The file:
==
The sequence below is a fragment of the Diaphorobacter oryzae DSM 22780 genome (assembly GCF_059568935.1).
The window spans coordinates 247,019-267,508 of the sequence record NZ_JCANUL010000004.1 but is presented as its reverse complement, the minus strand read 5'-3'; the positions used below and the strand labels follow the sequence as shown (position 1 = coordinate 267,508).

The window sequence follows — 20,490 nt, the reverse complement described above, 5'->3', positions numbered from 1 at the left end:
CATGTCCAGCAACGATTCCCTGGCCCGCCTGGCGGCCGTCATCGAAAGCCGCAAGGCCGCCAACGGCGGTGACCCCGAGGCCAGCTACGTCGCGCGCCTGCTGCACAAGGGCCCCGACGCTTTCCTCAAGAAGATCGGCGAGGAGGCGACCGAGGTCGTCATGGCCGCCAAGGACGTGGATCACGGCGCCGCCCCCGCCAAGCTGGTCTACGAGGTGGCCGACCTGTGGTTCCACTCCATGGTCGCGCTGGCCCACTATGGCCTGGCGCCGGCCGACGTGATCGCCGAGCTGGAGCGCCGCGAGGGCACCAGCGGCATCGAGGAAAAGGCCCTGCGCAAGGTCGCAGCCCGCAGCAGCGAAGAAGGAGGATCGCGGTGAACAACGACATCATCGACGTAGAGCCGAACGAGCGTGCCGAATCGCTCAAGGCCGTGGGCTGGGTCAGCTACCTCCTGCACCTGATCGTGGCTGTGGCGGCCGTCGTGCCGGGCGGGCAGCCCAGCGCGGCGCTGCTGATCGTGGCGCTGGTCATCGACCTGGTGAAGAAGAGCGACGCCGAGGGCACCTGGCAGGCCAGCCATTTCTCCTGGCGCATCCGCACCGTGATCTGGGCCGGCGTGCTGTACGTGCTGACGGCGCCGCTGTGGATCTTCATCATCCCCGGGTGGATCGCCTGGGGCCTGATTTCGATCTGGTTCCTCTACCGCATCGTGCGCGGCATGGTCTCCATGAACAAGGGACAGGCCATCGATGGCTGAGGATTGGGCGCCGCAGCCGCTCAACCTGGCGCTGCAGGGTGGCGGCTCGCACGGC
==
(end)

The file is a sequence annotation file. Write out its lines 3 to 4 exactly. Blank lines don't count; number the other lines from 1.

The window sequence follows — 20,490 nt, the reverse complement described above, 5'->3', positions numbered from 1 at the left end:
CATGTCCAGCAACGATTCCCTGGCCCGCCTGGCGGCCGTCATCGAAAGCCGCAAGGCCGCCAACGGCGGTGACCCCGAGGCCAGCTACGTCGCGCGCCTGCTGCACAAGGGCCCCGACGCTTTCCTCAAGAAGATCGGCGAGGAGGCGACCGAGGTCGTCATGGCCGCCAAGGACGTGGATCACGGCGCCGCCCCCGCCAAGCTGGTCTACGAGGTGGCCGACCTGTGGTTCCACTCCATGGTCGCGCTGGCCCACTATGGCCTGGCGCCGGCCGACGTGATCGCCGAGCTGGAGCGCCGCGAGGGCACCAGCGGCATCGAGGAAAAGGCCCTGCGCAAGGTCGCAGCCCGCAGCAGCGAAGAAGGAGGATCGCGGTGAACAACGACATCATCGACGTAGAGCCGAACGAGCGTGCCGAATCGCTCAAGGCCGTGGGCTGGGTCAGCTACCTCCTGCACCTGATCGTGGCTGTGGCGGCCGTCGTGCCGGGCGGGCAGCCCAGCGCGGCGCTGCTGATCGTGGCGCTGGTCATCGACCTGGTGAAGAAGAGCGACGCCGAGGGCACCTGGCAGGCCAGCCATTTCTCCTGGCGCATCCGCACCGTGATCTGGGCCGGCGTGCTGTACGTGCTGACGGCGCCGCTGTGGATCTTCATCATCCCCGGGTGGATCGCCTGGGGCCTGATTTCGATCTGGTTCCTCTACCGCATCGTGCGCGGCATGGTCTCCATGAACAAGGGACAGGCCATCGATGGCTGAGGATTGGGCGCCGCAGCCGCTCAACCTGGCGCTGCAGGGTGGCGGCTCGCACGGC